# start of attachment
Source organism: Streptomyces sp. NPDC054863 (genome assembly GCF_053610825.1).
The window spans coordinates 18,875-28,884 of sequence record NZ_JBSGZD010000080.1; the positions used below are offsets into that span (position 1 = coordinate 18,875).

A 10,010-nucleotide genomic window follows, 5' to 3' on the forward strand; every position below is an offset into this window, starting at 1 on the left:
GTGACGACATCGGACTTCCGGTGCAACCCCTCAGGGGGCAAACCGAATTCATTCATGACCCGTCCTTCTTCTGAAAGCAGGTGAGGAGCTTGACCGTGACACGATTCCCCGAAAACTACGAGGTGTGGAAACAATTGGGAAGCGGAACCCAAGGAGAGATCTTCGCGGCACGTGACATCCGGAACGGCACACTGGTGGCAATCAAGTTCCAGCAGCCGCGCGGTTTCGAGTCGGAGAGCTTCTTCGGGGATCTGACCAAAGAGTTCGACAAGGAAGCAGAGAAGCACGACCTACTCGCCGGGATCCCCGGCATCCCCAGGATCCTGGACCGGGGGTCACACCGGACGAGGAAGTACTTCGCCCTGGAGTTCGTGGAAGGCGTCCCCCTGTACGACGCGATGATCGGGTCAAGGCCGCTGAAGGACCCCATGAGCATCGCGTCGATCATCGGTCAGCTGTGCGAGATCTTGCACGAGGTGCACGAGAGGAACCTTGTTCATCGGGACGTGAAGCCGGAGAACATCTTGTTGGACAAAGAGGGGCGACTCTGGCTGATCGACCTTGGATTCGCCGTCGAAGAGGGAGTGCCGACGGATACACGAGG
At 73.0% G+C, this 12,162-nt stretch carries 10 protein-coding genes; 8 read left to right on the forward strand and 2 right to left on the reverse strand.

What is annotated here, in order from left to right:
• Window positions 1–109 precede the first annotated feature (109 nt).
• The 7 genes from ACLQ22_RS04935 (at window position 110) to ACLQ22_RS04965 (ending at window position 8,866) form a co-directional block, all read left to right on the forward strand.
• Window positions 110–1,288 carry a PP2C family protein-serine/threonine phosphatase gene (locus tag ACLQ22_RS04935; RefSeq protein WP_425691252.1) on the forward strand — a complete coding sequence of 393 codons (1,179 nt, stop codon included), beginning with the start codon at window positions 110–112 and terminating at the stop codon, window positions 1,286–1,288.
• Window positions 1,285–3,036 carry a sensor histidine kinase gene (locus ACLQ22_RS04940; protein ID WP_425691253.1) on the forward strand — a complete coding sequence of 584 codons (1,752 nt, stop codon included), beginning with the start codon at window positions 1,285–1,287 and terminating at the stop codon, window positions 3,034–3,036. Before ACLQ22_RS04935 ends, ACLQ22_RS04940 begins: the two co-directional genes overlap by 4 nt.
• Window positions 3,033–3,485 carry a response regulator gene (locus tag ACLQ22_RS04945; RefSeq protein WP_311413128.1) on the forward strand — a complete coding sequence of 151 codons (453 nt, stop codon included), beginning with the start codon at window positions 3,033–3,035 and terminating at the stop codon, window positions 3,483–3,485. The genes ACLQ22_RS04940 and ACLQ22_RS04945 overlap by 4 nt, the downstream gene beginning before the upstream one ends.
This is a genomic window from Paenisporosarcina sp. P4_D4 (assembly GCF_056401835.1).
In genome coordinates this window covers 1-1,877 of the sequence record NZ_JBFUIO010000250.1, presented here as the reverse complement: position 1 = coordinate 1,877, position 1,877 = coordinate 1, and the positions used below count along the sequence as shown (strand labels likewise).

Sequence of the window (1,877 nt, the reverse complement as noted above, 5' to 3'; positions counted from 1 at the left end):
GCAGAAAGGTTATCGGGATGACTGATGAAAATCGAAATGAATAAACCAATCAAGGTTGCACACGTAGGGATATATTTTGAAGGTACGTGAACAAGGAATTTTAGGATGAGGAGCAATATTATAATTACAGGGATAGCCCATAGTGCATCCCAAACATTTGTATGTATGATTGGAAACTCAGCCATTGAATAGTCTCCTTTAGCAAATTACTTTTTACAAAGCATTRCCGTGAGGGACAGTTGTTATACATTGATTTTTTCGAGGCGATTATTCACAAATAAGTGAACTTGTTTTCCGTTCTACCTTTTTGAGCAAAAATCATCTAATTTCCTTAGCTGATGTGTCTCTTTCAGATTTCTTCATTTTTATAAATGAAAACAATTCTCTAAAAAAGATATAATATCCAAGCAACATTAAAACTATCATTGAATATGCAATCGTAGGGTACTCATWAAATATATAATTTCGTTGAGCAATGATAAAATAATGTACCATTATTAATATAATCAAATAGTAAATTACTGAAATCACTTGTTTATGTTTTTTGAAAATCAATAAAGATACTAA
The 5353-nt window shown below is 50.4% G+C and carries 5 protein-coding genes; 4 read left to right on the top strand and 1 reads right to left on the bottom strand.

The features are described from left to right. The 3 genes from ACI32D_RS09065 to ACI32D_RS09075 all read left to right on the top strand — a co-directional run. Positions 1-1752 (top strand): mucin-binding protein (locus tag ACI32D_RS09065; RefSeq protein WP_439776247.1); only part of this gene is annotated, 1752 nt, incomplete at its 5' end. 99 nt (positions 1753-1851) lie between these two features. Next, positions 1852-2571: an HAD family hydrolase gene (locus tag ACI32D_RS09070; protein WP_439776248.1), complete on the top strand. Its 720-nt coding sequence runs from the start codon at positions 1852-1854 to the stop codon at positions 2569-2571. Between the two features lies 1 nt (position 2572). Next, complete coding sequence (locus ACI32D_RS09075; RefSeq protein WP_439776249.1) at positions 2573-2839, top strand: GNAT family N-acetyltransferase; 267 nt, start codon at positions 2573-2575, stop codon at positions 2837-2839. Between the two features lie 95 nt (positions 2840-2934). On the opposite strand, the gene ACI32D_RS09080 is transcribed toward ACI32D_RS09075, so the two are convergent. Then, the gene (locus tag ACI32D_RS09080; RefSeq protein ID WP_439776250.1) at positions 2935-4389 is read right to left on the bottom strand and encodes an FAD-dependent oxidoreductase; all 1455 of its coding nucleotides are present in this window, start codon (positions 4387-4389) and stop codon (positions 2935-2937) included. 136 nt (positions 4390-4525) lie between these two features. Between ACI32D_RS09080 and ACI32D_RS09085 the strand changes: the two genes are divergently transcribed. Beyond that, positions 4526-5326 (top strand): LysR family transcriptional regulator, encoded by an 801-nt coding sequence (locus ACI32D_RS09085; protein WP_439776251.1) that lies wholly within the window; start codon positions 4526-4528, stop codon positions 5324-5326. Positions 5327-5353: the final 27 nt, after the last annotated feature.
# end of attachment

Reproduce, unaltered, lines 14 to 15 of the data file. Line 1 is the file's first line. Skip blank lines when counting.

Sequence of the window (1,877 nt, the reverse complement as noted above, 5' to 3'; positions counted from 1 at the left end):
GCAGAAAGGTTATCGGGATGACTGATGAAAATCGAAATGAATAAACCAATCAAGGTTGCACACGTAGGGATATATTTTGAAGGTACGTGAACAAGGAATTTTAGGATGAGGAGCAATATTATAATTACAGGGATAGCCCATAGTGCATCCCAAACATTTGTATGTATGATTGGAAACTCAGCCATTGAATAGTCTCCTTTAGCAAATTACTTTTTACAAAGCATTRCCGTGAGGGACAGTTGTTATACATTGATTTTTTCGAGGCGATTATTCACAAATAAGTGAACTTGTTTTCCGTTCTACCTTTTTGAGCAAAAATCATCTAATTTCCTTAGCTGATGTGTCTCTTTCAGATTTCTTCATTTTTATAAATGAAAACAATTCTCTAAAAAAGATATAATATCCAAGCAACATTAAAACTATCATTGAATATGCAATCGTAGGGTACTCATWAAATATATAATTTCGTTGAGCAATGATAAAATAATGTACCATTATTAATATAATCAAATAGTAAATTACTGAAATCACTTGTTTATGTTTTTTGAAAATCAATAAAGATACTAA